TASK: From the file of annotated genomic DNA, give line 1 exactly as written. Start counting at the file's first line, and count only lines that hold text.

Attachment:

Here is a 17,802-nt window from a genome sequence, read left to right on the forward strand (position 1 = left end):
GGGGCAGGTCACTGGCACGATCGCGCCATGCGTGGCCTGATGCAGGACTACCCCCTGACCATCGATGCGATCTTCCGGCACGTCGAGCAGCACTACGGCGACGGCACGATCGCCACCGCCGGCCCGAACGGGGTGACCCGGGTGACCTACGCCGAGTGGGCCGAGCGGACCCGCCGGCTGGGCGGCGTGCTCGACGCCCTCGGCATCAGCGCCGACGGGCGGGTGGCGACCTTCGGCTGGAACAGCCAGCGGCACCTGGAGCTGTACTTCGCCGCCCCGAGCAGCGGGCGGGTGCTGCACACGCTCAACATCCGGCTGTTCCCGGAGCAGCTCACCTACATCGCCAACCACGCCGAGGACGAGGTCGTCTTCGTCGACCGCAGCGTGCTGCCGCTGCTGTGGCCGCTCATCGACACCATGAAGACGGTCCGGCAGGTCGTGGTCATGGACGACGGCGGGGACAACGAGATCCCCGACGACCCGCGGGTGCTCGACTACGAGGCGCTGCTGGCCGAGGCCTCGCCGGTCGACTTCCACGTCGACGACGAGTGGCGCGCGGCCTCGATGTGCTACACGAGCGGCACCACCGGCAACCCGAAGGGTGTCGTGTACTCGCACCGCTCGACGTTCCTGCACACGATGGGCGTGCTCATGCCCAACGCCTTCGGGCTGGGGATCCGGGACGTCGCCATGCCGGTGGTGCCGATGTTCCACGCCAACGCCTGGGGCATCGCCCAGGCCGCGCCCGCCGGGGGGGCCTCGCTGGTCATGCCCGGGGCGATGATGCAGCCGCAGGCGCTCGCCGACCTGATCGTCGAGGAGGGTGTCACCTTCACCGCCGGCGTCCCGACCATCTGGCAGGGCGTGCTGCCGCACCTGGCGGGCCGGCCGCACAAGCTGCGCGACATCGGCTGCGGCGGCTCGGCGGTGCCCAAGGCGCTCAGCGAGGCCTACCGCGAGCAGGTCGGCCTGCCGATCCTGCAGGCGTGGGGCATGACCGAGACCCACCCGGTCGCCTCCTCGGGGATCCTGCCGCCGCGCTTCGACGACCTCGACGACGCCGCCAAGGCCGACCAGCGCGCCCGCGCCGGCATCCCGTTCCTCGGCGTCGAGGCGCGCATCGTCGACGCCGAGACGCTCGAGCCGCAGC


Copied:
Here is a 17,802-nt window from a genome sequence, read left to right on the forward strand (position 1 = left end):